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19th Hole

What to expect from Seminole Golf Club – from the 4 pros who will play it this Sunday

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One of the most private golf clubs in the world will be showcased this weekend at the ‘TaylorMade Driving Relief’ charity skins match as Seminole Golf Club opens its doors for the first time to a global audience.

Seminole Golf Club is one of the ‘big four’ exclusive golf clubs in the U.S., along with Augusta National, Pine Valley and Cypress Point Club, and for many golf junkies, the real treat on Sunday will be getting to see the famed course which will also host the Walker Cup in 2021.

Ahead of Sunday’s charity skins match, the four men who will battle it out have been sharing their thoughts on the ocean course, and what viewers can expect to see this weekend.

Rory McIlroy

“I think it’s designed by Donald Ross, and I think it’s Donald Ross’s greatest course he ever designed. He had a wonderful piece o land beside the Atlantic Ocean, and he probably — some of the best green complexes in the world in terms of, you know, the thought that need to go into playing your second shots into the greens and then just how thoughtful you need to be on the greens and around the greens.

“I putted off the fifth green from about 30 feet. If the wind gets up and the greens are as fast as they were last Friday — birdies might be hard to come by, but there are going to be some chances.”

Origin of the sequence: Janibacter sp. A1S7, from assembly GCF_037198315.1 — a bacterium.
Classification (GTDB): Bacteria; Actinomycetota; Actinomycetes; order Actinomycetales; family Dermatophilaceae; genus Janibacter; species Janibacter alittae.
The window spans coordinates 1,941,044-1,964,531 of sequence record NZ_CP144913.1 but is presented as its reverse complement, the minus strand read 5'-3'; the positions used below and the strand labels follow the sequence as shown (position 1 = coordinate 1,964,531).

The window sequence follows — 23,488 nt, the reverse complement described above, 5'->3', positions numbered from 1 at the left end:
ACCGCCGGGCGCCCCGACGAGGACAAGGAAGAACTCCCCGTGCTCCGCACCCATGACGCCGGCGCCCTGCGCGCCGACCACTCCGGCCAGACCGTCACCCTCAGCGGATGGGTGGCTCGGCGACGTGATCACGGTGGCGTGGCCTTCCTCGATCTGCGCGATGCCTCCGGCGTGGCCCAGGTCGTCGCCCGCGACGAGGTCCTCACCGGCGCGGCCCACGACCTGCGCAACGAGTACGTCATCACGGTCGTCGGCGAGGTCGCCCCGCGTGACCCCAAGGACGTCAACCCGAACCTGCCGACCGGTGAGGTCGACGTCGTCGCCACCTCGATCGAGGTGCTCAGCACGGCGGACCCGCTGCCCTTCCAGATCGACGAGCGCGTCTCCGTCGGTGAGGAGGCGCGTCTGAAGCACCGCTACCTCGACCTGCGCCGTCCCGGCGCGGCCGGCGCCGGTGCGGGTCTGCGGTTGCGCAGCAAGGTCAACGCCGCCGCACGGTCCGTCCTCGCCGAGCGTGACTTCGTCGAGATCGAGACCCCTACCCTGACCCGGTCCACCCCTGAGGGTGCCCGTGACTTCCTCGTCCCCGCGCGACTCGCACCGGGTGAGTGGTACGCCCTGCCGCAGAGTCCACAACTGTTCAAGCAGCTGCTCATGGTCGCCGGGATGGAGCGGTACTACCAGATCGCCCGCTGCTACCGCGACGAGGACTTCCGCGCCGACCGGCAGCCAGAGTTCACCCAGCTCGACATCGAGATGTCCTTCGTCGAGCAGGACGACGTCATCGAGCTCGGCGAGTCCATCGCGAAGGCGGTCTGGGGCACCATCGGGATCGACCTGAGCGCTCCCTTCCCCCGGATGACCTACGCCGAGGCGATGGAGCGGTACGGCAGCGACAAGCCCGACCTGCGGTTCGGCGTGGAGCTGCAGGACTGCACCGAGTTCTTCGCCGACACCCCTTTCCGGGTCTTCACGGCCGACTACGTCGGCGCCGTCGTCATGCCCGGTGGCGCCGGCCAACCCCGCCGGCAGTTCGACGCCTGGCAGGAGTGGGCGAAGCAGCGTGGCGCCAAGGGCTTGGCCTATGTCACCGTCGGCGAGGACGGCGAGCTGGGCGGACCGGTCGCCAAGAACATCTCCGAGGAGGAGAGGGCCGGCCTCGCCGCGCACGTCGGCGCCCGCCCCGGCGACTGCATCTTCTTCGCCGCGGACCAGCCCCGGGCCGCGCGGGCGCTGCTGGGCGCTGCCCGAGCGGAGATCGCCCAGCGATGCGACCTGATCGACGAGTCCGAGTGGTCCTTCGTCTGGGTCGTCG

I’ve actually played there on Friday with Justin Thomas and Jimmy Dunne, who is the club president and Tom Brady who is a new member, actually. I putted off the fifth green from about 30 feet. If the wind gets up and the greens are as fast as they were last Friday — birdies might be hard to come by, but there are going to be some chances. But it’s going to play fast and fix and looks like it will be a little breezy on Sunday, so it will be a good test for everyone.”

Rickie Fowler

“I love Seminole. It’s just a fun golf course to play. It’s very much a second-shot or approach-shot golf course. I’d say it’s fairly forgiving off the tee, but how the greens are kind of designed, they’re pretty good sized, but as far as where you can land the ball and keep the ball on the green, kind of similar to a Pinehurst No. 2 in a way.

“It’s very much a second-shot or approach-shot golf course. I’d say it’s fairly forgiving off the tee, but how the greens are kind of designed, as far as where you can land the ball and keep the ball on the green, kind of similar to a Pinehurst No. 2 in a way.”

A lot of balls will roll and feed off, whether it’s back down through the fairway into bunkers, and that’s where it can get tough, especially if the wind is up, but it doesn’t look like it’s supposed to be too windy on Sunday. Yeah, I think you’re going to see us having some fun off the tee, and then from there is where things will get separated on approach shots and putting.”